Multi-center study evaluating circulating tumor cells as a surrogate for response to treatment and overall survival in metastatic breast cancer

Breast Cancer. 2010 Jul;17(3):199-204. doi: 10.1007/s12282-009-0139-3. Epub 2009 Aug 1.


Background: Evaluating circulating tumor cells (CTCs) is one way to predict outcome and monitor treatment in patients with MBC. In this prospective study, we evaluated CTCs in predicting treatment efficacy and overall survival (OS) using the CellSearch System (Veridex, LLC, Raritan, NJ).

Methods: One hundred nineteen patients with MBC with measurable disease were enrolled. Samples of 7.5 ml of blood from 107 eligible patients were tested for CTCs before starting therapy (baseline), after one cycle of therapy (3-4 weeks) and at 12 weeks. We compared CTC levels and imaging at baseline and at 12 weeks. Next, we determined the hazard ratios (HR) by comparing cases with zero CTCs to those with one or more CTCs. Moreover, HR was calculated when comparing cases that had greater than or equal to a certain number of CTCs to those with less than the number of CTCs.

Results: This study shows the incidence of detection of CTCs in patients with metastatic breast cancers. Of the patients, 64.4% (76/118) had one or more CTCs, and 37.3% (44/118) had five or more CTCs. First we set the baseline number of CTCs as 100%. Of the seven cases whose level of CTCs decreased more than 90%, six (85.7%) demonstrated a positive response (complete response and partial response) by imaging after one cycle (3-4 weeks later). For the patients whose CTC levels increased above 100% after one cycle (3-4 weeks later), 7 of 11 (63.6%) had progressive disease (PD). The HR for cases with five to ten CTCs was greater than 1.00 [HR = 2.450; 95% confidence interval (CI) 0.727-8.248]. Statistical significance was observed when comparing patients who had > or =3 CTCs to those with <3 CTCs (P = 0.0273). When comparing cases with > or =5 CTCs to those with <5 CTCs, the hazard ratio was 3.069 (95% CI 1.496-6.295; P = 0.0022).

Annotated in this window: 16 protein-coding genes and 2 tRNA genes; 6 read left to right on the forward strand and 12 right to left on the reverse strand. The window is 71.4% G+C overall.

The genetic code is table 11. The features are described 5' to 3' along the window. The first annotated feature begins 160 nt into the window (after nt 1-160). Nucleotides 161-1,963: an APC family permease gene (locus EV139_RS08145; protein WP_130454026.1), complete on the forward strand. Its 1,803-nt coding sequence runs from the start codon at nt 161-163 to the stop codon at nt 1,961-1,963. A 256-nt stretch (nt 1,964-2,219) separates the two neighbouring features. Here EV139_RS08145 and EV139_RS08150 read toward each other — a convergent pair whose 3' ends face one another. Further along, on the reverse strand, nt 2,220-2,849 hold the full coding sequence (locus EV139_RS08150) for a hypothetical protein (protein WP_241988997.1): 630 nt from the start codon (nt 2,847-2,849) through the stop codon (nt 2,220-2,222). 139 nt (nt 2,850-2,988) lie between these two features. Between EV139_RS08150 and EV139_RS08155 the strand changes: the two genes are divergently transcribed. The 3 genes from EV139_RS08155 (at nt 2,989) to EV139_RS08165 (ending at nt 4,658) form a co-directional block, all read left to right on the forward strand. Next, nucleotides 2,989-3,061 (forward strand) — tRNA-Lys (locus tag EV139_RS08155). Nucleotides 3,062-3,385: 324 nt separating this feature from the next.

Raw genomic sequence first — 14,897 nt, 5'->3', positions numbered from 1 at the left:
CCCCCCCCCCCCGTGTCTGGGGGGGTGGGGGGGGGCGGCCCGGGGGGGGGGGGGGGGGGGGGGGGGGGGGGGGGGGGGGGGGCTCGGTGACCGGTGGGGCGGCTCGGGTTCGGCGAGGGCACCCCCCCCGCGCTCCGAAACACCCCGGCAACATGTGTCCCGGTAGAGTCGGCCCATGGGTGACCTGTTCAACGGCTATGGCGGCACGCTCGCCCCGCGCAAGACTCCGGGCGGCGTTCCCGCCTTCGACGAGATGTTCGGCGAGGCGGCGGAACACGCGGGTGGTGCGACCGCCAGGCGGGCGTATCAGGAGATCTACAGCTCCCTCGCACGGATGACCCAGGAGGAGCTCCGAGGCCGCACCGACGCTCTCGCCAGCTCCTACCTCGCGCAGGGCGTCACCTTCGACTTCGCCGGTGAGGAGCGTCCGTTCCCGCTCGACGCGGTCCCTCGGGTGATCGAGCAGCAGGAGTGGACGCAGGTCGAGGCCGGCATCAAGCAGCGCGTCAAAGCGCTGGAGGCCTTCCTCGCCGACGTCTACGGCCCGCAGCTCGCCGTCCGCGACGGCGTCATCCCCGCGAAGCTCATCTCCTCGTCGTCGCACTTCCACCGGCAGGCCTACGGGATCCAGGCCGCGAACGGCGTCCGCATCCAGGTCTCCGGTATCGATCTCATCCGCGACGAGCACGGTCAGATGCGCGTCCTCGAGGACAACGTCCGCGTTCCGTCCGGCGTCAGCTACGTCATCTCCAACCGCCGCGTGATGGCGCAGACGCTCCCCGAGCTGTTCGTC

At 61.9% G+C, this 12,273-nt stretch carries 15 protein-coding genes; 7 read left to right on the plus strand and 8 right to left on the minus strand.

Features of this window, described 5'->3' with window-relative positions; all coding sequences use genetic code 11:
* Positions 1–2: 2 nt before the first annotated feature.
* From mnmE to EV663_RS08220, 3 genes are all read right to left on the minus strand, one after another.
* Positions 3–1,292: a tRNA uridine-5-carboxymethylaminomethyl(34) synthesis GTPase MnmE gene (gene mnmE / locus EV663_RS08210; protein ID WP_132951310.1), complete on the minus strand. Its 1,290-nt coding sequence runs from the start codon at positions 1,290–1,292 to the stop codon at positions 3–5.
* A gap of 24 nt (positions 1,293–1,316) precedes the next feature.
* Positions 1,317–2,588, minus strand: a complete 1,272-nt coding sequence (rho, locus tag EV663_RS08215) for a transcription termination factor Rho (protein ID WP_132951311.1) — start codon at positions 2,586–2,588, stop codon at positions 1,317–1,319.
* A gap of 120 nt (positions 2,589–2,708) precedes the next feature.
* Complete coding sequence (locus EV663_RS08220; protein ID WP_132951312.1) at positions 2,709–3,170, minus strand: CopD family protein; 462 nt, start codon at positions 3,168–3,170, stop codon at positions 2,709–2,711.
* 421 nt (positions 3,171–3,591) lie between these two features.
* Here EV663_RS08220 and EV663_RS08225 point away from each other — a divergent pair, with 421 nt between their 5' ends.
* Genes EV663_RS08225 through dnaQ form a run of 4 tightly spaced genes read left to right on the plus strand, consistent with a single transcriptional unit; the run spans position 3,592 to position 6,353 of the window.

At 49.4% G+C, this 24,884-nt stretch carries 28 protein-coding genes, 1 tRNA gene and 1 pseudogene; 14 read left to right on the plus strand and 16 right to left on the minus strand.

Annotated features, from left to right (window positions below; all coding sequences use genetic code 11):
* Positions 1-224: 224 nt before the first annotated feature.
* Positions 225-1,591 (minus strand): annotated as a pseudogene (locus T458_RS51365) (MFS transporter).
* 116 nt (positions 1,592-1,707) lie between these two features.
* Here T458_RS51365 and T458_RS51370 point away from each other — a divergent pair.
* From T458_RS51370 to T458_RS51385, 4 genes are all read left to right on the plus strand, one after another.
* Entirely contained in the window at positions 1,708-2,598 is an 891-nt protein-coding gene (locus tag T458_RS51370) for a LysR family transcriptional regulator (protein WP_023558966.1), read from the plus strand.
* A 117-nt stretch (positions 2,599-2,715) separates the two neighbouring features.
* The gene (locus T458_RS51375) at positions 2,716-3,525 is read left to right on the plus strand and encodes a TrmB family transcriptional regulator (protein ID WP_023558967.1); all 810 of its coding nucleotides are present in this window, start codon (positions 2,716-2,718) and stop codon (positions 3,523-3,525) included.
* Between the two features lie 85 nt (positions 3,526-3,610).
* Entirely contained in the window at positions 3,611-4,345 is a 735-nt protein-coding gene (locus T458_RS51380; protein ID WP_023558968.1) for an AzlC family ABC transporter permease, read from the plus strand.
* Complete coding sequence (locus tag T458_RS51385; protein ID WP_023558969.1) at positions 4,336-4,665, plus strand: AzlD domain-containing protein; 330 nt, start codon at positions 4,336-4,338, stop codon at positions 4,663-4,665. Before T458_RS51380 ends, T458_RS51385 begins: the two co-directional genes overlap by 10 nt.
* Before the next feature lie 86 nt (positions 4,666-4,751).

Conclusions: Because the change in the number of CTCs was highly correlated with results from imaging before and after therapy, CTCs can be considered a biomarker that may predict the effect of treatment earlier than imaging modalities.

Publication types

  • Multicenter Study
  • Research Support, Non-U.S. Gov't

MeSH terms

  • Adult
  • Aged
  • Antineoplastic Combined Chemotherapy Protocols / therapeutic use*
  • Breast Neoplasms / blood*
  • Breast Neoplasms / drug therapy*
  • Breast Neoplasms / mortality
  • Female
  • Humans
  • Middle Aged
  • Neoplasm Metastasis
  • Neoplastic Cells, Circulating / pathology*
  • Prospective Studies
  • Survival Rate
  • Treatment Outcome
  • Young Adult